A new service and software from MessageLabs Ltd. and Sunbelt Software Inc., respectively, look to stem the rising tide of unsolicited bulk e-mail. (See amount of spam received per user in the United States.)
MessageLabs is taking the tricks it learned scanning e-mail for viruses and putting it to use scanning e-mail for the unwanted mass mailings called spam. This week, the Minneapolis company will introduce SkyScan AS (Anti-Spam), a service that routes corporate e-mail through four scanners that tag and segregate suspected spam messages before forwarding them to the addressed recipients.
Separately, Sunbelt is readying upgrades to its IHateSpam client-based spam filtering software, which shipped earlier this month, that will add more network administrator controls.
MessageLabs service goes beyond typical filters, which simply compare the senders return address with a “black list” of spammers. SkyScan AS also uses the heuristic scanner from the companys anti-virus software and applies rules to every incoming e-mail to see if it has one or more of the 550 characteristics associated with spam.
Those characteristics might include such things as malformed headers, the word “adult” followed by a URL or white space following a # sign in the subject line, officials said. Before an e-mail is tagged as spam, it has to have several of the characteristics. SkyScan AS also learns from experience and has a self-tuning component, MessageLabs officials said.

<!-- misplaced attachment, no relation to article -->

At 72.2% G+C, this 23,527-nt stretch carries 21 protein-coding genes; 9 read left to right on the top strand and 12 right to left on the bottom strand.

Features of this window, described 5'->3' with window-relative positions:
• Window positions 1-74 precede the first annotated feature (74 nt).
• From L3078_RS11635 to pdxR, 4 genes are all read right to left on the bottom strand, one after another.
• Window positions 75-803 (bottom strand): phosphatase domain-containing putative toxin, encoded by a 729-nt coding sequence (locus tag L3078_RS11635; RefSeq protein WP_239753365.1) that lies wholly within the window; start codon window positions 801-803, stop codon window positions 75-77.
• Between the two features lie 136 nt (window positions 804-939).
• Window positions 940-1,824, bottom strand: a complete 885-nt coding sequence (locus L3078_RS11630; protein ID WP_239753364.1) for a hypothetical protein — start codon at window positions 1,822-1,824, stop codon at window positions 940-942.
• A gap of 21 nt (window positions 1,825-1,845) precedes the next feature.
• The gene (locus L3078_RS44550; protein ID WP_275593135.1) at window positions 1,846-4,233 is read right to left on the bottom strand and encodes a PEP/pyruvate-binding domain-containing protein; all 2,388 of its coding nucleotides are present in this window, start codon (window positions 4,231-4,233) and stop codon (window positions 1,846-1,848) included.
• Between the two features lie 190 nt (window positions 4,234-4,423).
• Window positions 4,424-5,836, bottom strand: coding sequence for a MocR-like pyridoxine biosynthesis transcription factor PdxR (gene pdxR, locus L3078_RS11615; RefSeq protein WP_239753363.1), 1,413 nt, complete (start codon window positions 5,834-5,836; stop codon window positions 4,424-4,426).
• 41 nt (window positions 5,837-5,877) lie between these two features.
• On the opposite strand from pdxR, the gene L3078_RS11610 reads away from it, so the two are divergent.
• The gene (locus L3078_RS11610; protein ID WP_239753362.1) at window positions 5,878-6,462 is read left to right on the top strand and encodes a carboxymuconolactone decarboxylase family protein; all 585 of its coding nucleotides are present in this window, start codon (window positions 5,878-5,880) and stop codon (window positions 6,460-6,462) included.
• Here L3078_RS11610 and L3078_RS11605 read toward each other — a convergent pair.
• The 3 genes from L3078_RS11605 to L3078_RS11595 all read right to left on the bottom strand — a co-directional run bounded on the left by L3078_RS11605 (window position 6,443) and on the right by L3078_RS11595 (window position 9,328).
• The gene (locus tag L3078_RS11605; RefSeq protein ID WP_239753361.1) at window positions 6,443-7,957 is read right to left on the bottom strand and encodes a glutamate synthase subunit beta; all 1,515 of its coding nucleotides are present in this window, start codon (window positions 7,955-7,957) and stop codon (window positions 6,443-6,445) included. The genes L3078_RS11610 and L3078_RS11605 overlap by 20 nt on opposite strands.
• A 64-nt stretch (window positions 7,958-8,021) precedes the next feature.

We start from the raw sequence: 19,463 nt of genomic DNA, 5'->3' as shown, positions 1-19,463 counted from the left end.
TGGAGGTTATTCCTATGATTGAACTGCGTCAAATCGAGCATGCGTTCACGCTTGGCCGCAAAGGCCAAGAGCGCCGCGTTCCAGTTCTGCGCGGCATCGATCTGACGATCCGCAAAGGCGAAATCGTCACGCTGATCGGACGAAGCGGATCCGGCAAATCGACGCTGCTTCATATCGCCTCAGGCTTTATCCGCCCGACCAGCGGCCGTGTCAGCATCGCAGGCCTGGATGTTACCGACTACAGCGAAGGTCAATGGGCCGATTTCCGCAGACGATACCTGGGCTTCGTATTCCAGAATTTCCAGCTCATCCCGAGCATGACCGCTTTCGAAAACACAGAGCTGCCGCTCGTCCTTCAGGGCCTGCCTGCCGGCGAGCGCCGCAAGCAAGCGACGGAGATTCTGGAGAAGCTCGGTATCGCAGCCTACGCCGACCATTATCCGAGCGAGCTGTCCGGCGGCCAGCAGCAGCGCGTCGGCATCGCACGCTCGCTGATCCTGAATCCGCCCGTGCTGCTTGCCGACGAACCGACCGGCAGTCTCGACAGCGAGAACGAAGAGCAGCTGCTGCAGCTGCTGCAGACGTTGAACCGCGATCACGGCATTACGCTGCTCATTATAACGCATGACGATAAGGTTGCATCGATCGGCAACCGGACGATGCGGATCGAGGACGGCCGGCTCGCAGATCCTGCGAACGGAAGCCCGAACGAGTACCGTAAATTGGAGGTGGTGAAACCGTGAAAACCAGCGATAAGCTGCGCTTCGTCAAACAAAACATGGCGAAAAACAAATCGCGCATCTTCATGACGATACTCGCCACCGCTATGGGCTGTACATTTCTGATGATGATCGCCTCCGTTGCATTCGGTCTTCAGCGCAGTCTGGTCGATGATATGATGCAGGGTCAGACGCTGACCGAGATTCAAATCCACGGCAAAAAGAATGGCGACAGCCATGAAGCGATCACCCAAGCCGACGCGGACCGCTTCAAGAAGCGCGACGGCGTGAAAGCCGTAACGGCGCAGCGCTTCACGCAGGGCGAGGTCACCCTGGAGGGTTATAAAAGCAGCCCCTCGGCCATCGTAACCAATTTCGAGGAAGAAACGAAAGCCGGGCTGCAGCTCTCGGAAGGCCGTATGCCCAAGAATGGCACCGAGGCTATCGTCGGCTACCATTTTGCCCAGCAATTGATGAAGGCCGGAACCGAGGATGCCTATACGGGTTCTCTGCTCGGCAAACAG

When messages are diverted through the companys 22 filtering sites, delivery is delayed about 1.2 seconds, the officials said.
Steve Paskach, vice president of IT at Quadion Corp., sees spam as an increasing time waster for Quadion employees. After receiving complaints about pornographic spam, Paskach also sees it as a possible legal liability.
“Its a growing problem,” said Paskach, in Minneapolis. “The amount we are getting is 70 to 100 a day per person for some people. Thats a problem from a lost-productivity perspective.”
Quadion is beta testing MessageLabs SkyScan AS. Paskach is willing to let the system flag a couple of e-mail messages that arent spam if it rids him of the real thing.
“Even if we stop one or two appropriate e-mails, then that is going to have to be the price to pay,” Paskach said.
Sunbelt, of Clearwater, Fla., takes a different approach. Its IHateSpam software acts as an add-on to individual Microsoft Corp. Outlook and Outlook Express e-mail clients.
Sunbelt last week added a feature designed to increase the softwares accuracy. Users can hit the Is Spam button to forward instances of unsolicited bulk e-mail to Sunbelts Learning Network Server, where the e-mail is analyzed to see if new filtering rules need to be added to the software. Whenever the program is booted up, it sends a query over the Internet to Sunbelt to see if new filter rules are available.
Next quarter, Sunbelt will add a console that will let enterprise managers send rules to instances of IHateSpam running on employees desktops, officials said.